... obtained all the information I stood in need of; and not only this, but immediate profitable employment in his office, which, with his leave, I hold until something offers—whether I shall claim admission as attorney, solicitor, and proctor, as some have done before me, or resort to my old calling of advocate, is as yet an undecided question. I am now in the receipt of more than is necessary for subsistence, and I shall look before I leap. The rents of houses ...
— Blackwood's Edinburgh Magazine — Volume 55, No. 340, February, 1844 • Various

... "John Proctor and his wife being in prison, the sheriff came to his house and seized all the goods, provisions and cattle ... and left nothing in the house for the ...
— Woman's Life in Colonial Days • Carl Holliday

... Burton was a school-mate of mine, Elizabeth Proctor, and I've just learned that she is at the d'Orient with her daughter. ...
— The Spread Eagle and Other Stories • Gouverneur Morris

... Secretary of War exhibits the results of an intelligent, progressive, and businesslike administration of a Department which has been too much regarded as one of mere routine. The separation of Secretary Proctor from the Department by reason of his appointment as a Senator from the State of Vermont is a source of great regret to me and to his colleagues in the Cabinet, as I am sure it will be to all those who have had business with the Department while ...
— Complete State of the Union Addresses from 1790 to the Present • Various

... Americans control of the Lakes and made many of the British victories on land useless. Perry's fleet was now used to land soldiers in Canada and General Proctor began to retreat. ...
— This Country Of Ours • H. E. Marshall Author: Henrietta Elizabeth Marshall

... a wife who had left her home, leaving a letter stating that her husband was not the father of her child, subsequently brought an action for divorce, which, as the husband made no defence, she obtained. But, the King's Proctor having learnt the facts, the decree was rescinded. Then the husband brought an action for divorce, but could not obtain it, having already admitted his own adultery by leaving the previous case undefended. He took the matter up to the Court ...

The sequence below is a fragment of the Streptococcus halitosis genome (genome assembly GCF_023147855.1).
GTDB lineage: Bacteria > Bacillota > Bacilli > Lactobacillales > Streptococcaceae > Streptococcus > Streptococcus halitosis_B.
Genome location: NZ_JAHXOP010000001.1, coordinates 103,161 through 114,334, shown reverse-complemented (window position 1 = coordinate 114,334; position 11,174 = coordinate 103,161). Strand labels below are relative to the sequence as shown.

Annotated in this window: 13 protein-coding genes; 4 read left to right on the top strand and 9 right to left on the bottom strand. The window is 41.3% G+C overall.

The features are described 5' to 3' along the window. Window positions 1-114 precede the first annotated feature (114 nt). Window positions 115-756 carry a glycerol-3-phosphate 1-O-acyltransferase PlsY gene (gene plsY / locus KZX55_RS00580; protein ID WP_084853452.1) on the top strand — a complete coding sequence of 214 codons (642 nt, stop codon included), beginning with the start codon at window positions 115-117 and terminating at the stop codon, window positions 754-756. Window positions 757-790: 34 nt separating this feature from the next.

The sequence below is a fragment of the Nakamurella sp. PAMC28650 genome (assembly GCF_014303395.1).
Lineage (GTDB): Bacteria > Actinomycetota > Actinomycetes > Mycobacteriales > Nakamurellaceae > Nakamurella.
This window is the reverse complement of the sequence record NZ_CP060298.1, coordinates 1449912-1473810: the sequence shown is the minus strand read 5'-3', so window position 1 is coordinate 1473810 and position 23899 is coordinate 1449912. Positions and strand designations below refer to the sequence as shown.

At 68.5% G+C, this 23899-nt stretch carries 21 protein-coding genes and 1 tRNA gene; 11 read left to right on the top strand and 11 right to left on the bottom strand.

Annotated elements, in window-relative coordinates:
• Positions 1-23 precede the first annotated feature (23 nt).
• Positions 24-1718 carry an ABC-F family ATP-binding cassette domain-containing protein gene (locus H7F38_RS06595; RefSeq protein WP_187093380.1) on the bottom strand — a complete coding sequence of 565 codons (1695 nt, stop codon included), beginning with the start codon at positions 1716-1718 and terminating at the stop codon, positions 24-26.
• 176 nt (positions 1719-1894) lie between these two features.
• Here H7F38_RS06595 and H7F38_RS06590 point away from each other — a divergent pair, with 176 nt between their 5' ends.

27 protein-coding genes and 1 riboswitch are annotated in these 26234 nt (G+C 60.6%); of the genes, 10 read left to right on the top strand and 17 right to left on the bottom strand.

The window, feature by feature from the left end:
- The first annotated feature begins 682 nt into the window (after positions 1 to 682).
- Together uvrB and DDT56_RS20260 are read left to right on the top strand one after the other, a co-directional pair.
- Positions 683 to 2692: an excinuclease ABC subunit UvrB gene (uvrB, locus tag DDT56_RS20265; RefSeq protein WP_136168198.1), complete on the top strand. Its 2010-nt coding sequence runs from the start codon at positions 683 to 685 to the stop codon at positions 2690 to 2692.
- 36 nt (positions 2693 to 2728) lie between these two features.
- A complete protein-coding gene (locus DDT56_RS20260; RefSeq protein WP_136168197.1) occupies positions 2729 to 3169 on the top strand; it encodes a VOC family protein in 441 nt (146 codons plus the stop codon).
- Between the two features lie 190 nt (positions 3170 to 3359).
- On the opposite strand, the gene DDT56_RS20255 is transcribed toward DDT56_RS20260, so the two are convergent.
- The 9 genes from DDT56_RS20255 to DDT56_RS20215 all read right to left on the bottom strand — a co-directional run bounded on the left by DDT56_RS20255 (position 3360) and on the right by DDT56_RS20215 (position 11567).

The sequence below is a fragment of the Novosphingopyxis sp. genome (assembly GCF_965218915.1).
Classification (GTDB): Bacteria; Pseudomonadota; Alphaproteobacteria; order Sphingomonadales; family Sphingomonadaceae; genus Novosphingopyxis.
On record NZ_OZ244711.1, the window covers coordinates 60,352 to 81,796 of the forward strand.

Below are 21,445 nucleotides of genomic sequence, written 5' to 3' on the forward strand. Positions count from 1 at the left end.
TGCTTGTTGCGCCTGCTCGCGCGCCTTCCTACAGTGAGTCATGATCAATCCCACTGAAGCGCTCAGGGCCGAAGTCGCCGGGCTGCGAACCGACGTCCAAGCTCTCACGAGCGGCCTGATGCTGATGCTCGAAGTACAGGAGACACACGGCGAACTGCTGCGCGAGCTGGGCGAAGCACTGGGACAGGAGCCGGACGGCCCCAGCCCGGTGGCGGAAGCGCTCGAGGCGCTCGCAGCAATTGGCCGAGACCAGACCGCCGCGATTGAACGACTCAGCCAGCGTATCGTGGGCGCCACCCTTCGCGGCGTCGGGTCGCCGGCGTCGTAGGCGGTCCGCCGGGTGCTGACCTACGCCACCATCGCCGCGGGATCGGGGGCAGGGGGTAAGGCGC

— Studies in the Psychology of Sex, Volume 6 (of 6) • Havelock Ellis

... parson White's, at Cocker, where he found Justice Proctor: here he passed for an unfortunate sailor, who had been cast away coming from the Baltic, and was now travelling to his native place, Tintagel, in Cornwall. Parson White asked who was minister there, he replied, that one ...
— The Surprising Adventures of Bampfylde Moore Carew • Unknown

... Army of the Tennessee (General O. O. Howard commanding) was on the left, pretty much on the same ground it had occupied during the battle of the 22d, all ready to move rapidly by the rear to the extreme right beyond Proctor's Creek; the Army of the Ohio (General Schofield) was next in order, with its left flank reaching the Augusta Railroad; next in order, conforming closely with the rebel intrenchments of Atlanta, was General Thomas's Army of the Cumberland, in the order ...
— Memoirs of Three Civil War Generals, Complete • U. S. Grant, W. T. Sherman, P. H. Sheridan

... (1532-1594), English cardinal, born at Rossall, Lancashire, went in 1547 to Oriel College, Oxford, and in 1556 became principal of St Mary Hall and proctor. According to Anthony Wood, he was appointed to a canonry at York in or about 1558; he therefore had already entered the clerical state by receiving the tonsure. On the accession of Elizabeth, he was deprived upon refusing the oath of supremacy, but remained in Ihe university ...
— Project Gutenberg Encyclopedia

... occupied by the obscure details of merchandise; already he sighed to emulate the fame of the Roman, and as Villani tells us, from that day he abandoned for ever the occupations of commerce, dedicating himself to literature. PROCTOR, the lost Phidias of our country, would often say, that he should never have quitted his mercantile situation, but for the accidental sight of Barry's picture of "Venus rising from the Sea;" a picture which produced so immediate an effect on his mind, that ...
— Literary Character of Men of Genius - Drawn from Their Own Feelings and Confessions • Isaac D'Israeli